Use of biomarkers in acute cardiac care is an area in continuous development that addresses the clinical and research interest of cardiologists worldwide and leads to an endless flux of new information. New biomarkers are developed and new applications for “old” biomarkers are proposed at a rate unparalleled before.
In session 170 “New biomarker of acute cardiac care” four of the most respectful experts in the field reported on the new developments in the area of Inflammatory markers, markers of necrosis, acute renal failure and acute heart failure.
Dr. Kaski, from London, discussed the pro and contra of inflammatory markers; first described in acute coronary syndromes in 1994, these markers have gained substantial approval for risk stratification in patients with acute coronary syndrome. Although their prognostic implications, in particular for C-reactive protein (CRP), are strong, Dr. Kaski has shown that, once corrected to other risk factors, or added to established risk scores as Grace, the additional information they provide is small. Dr Kaski has, therefore, proposed as an alternative a multimarker approach, with the use of BNP and fibrinogen, which in the multicentre Siesta study published this year, was able to increase to some extent the prediction based on conventional assessment of risk.
The observations of Dr Kaski are completely reasonable. However, the possible role of inflammatory markers as a guide to therapy, in particular statins, was not discussed. In Prove-it TIMI22 , Ridker and coll. have shown that statin therapy tailored to LDL cholesterol levels <70 mg/ml and CRP <2mg/l is associated with the best survival. Although such use of inflammatory markers has not reached a consensus yet, its application seems promising.
Dr. Peacock, from Cleveland, discussed the implication of the new high sensitive troponins (HsTn). This is a very hot topic, as hsTn may considerably change the way chest pain patients are treated in the emergency room (ER). Dr Peacock said the over 8 million admissions to ER in US are due to chest pain, raising the problem of the correct diagnosis in the ER to avoid the risk of discharging a patient with MI or hospitalising a healthy subject. The hsTn have an excellent sensitivity, reducing almost to zero the risk of missing an MI, but at the cost of a lower specificity compared with the previous troponin. To overcome this limitation, Dr Peacock proposed to use a second marker of necrosis or a double cut-off level (lower=risk, higher=MI )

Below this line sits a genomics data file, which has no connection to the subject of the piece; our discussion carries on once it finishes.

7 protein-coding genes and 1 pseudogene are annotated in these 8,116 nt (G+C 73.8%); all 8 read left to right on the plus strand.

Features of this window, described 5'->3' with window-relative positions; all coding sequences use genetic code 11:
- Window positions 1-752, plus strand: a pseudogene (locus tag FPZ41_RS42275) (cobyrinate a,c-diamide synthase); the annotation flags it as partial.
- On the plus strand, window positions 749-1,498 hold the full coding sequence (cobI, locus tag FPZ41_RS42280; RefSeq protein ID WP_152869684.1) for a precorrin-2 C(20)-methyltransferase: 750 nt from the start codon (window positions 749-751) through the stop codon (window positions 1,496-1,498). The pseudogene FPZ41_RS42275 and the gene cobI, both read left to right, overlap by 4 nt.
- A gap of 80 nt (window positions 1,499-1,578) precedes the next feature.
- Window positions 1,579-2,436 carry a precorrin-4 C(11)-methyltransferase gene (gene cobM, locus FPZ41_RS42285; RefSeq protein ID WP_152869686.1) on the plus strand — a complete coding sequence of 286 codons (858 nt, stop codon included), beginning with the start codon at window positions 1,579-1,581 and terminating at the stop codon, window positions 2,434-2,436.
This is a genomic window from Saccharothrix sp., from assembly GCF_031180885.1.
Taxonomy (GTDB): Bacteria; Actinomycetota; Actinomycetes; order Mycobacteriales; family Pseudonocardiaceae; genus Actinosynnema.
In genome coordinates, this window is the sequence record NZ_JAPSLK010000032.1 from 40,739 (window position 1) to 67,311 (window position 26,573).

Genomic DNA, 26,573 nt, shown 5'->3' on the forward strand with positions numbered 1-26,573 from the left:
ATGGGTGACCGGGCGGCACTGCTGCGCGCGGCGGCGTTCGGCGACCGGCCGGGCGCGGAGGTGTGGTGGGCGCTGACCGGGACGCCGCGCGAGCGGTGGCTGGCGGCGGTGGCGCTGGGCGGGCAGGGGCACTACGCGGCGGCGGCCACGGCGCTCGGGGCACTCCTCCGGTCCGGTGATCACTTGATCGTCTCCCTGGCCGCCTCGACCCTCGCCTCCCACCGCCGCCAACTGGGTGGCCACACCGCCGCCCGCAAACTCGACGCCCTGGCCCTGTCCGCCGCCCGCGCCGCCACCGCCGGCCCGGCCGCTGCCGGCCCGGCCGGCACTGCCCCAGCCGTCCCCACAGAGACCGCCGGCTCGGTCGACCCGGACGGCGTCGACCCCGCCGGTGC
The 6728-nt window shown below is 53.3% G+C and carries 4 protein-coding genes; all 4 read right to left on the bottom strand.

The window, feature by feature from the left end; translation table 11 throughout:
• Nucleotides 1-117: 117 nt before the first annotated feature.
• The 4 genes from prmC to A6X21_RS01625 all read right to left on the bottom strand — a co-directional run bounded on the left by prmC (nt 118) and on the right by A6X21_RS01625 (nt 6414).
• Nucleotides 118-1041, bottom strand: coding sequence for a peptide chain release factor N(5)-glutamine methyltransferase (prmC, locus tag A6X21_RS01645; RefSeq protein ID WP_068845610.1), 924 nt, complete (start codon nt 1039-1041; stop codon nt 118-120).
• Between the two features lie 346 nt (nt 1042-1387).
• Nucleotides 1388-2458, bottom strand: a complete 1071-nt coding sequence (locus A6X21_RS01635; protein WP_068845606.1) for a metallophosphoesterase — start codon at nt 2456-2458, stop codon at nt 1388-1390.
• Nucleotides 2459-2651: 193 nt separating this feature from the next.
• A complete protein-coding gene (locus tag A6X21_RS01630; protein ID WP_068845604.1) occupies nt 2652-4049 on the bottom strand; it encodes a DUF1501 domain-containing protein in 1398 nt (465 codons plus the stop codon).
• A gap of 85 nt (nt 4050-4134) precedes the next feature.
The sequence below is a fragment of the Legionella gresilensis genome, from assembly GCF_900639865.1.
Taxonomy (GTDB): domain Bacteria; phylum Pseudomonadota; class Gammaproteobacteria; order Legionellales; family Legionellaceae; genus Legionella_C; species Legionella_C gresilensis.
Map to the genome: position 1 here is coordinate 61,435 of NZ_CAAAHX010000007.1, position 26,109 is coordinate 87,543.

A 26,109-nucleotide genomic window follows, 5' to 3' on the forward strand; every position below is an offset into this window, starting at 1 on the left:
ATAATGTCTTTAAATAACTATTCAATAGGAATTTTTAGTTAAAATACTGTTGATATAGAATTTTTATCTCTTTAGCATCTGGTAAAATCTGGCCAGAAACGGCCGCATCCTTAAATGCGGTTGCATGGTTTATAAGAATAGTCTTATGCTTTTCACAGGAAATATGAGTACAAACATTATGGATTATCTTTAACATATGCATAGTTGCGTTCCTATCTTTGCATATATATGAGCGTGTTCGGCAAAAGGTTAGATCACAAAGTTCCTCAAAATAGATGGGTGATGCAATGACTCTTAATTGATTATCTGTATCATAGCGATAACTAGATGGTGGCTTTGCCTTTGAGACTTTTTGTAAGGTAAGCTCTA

Dr Peacock’s presentation is in line with expectations and fears of many cardiologists and has precisely described the pros and contras of hs-Tn. However, the proposal of a dual cut-off or the use of a second biomarker would lead to more complex work-up and increased costs. Education of doctors to the correct use of the hsTn together with the assessment of the clinical data may represent a more reliable solution.
Dr.Parissis, from Athens, addressed the novel topic of acute renal failure. Although not novel per se, the problem has come to the interest of cardiologists because of the elevated cardiovascular risk associated with acute and chronic renal failure (RF). Dr Parissis overviewed the available data demonstrating the straight association between acute renal failure and CV mortality, stressing the importance of this problem in areas such as heart failure and coronary interventions. Novel biomarkers, such as cystatin-C and N-GAL, which are more prompt that creatinine to detect initial RF, may help to make an early diagnosis and, in Dr Parissis’ opinion, prevent potentially fatal complications.
Dr Parissis’ presentation has the merit of stressing a clinical problem still not well acknowledged by many cardiologists: the association of renal failure with cardiovascular risk. However, more data are necessary to better evaluate the real impact of early detection of acute RF, at least in patients undergoing coronary interventions.
Finally, Dr Maisel, from Solana Beach, discussed the role of novel biomarkers of heart failure. Although BNP and NT-proBNP are excellent markers, Dr. Maisel said they also have limitations, such as obesity, renal insufficiency and the grey-area of the low levels where both of them have little discriminatory power. Dr Maisel presented promising data in particular on mid-regional proANP (atrial natriuretic peptide) and mid-regional pro-adrenomedullin, these markers represent an evolution of the natriuretic peptides now available for testing, overcoming previous limitations and improving diagnostic accuracy.
The data presented by Dr Maisel are of interest. However, as he agreed in the discussion of his presentation, the question remains, for these as for all other new biomarkers, whether and to what extent their introduction in the clinical arena may actually improve our ability to treat the patients and if this is worth the increase in economical burden.
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